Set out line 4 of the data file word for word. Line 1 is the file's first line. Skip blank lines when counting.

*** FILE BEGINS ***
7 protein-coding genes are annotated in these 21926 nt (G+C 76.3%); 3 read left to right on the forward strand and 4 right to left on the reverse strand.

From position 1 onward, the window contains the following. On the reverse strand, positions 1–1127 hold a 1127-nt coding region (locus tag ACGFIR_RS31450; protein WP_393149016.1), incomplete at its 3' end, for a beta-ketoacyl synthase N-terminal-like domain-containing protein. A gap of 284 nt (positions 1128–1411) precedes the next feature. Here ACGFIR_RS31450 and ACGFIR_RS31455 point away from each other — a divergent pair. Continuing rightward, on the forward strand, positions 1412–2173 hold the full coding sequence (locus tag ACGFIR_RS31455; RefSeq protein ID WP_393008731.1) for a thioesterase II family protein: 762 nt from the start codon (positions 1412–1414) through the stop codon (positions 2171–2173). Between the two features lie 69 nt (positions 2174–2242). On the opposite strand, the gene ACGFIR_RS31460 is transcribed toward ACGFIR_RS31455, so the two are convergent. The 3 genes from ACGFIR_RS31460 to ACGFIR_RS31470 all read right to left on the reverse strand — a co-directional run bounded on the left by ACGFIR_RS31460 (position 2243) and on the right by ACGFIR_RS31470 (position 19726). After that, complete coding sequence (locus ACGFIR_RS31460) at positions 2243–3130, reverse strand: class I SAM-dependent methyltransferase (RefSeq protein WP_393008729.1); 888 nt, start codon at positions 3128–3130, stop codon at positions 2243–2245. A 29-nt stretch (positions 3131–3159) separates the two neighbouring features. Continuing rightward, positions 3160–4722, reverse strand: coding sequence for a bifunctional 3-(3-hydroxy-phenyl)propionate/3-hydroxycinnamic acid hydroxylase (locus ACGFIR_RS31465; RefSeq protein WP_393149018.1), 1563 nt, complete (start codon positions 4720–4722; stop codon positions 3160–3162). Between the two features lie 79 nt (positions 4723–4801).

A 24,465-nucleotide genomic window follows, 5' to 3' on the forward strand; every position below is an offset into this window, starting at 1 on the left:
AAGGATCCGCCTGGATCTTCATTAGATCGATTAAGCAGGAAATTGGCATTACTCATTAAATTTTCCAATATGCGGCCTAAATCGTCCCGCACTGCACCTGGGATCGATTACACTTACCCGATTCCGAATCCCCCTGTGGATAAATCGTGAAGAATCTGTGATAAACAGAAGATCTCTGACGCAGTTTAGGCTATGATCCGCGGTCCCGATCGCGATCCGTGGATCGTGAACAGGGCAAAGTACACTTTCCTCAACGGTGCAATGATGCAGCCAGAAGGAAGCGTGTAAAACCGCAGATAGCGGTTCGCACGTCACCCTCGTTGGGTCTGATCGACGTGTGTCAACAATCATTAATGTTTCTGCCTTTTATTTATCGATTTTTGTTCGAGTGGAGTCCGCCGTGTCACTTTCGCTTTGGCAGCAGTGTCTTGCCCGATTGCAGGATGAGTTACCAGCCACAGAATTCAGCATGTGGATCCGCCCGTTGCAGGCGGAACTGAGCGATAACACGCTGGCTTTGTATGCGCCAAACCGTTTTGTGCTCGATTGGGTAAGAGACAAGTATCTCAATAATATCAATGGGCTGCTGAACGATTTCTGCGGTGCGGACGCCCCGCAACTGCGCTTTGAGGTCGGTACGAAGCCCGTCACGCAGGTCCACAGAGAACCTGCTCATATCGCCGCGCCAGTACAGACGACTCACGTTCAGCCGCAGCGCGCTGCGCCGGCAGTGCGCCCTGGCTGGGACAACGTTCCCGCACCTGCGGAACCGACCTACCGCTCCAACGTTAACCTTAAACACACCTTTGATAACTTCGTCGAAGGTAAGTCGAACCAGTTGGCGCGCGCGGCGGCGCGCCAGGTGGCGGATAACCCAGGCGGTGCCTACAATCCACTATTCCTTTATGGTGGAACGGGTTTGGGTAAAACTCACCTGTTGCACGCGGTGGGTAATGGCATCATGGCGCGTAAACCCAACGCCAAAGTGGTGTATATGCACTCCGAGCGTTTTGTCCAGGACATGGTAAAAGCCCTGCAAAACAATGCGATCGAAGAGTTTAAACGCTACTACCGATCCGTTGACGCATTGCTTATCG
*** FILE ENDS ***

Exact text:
AAGGATCCGCCTGGATCTTCATTAGATCGATTAAGCAGGAAATTGGCATTACTCATTAAATTTTCCAATATGCGGCCTAAATCGTCCCGCACTGCACCTGGGATCGATTACACTTACCCGATTCCGAATCCCCCTGTGGATAAATCGTGAAGAATCTGTGATAAACAGAAGATCTCTGACGCAGTTTAGGCTATGATCCGCGGTCCCGATCGCGATCCGTGGATCGTGAACAGGGCAAAGTACACTTTCCTCAACGGTGCAATGATGCAGCCAGAAGGAAGCGTGTAAAACCGCAGATAGCGGTTCGCACGTCACCCTCGTTGGGTCTGATCGACGTGTGTCAACAATCATTAATGTTTCTGCCTTTTATTTATCGATTTTTGTTCGAGTGGAGTCCGCCGTGTCACTTTCGCTTTGGCAGCAGTGTCTTGCCCGATTGCAGGATGAGTTACCAGCCACAGAATTCAGCATGTGGATCCGCCCGTTGCAGGCGGAACTGAGCGATAACACGCTGGCTTTGTATGCGCCAAACCGTTTTGTGCTCGATTGGGTAAGAGACAAGTATCTCAATAATATCAATGGGCTGCTGAACGATTTCTGCGGTGCGGACGCCCCGCAACTGCGCTTTGAGGTCGGTACGAAGCCCGTCACGCAGGTCCACAGAGAACCTGCTCATATCGCCGCGCCAGTACAGACGACTCACGTTCAGCCGCAGCGCGCTGCGCCGGCAGTGCGCCCTGGCTGGGACAACGTTCCCGCACCTGCGGAACCGACCTACCGCTCCAACGTTAACCTTAAACACACCTTTGATAACTTCGTCGAAGGTAAGTCGAACCAGTTGGCGCGCGCGGCGGCGCGCCAGGTGGCGGATAACCCAGGCGGTGCCTACAATCCACTATTCCTTTATGGTGGAACGGGTTTGGGTAAAACTCACCTGTTGCACGCGGTGGGTAATGGCATCATGGCGCGTAAACCCAACGCCAAAGTGGTGTATATGCACTCCGAGCGTTTTGTCCAGGACATGGTAAAAGCCCTGCAAAACAATGCGATCGAAGAGTTTAAACGCTACTACCGATCCGTTGACGCATTGCTTATCG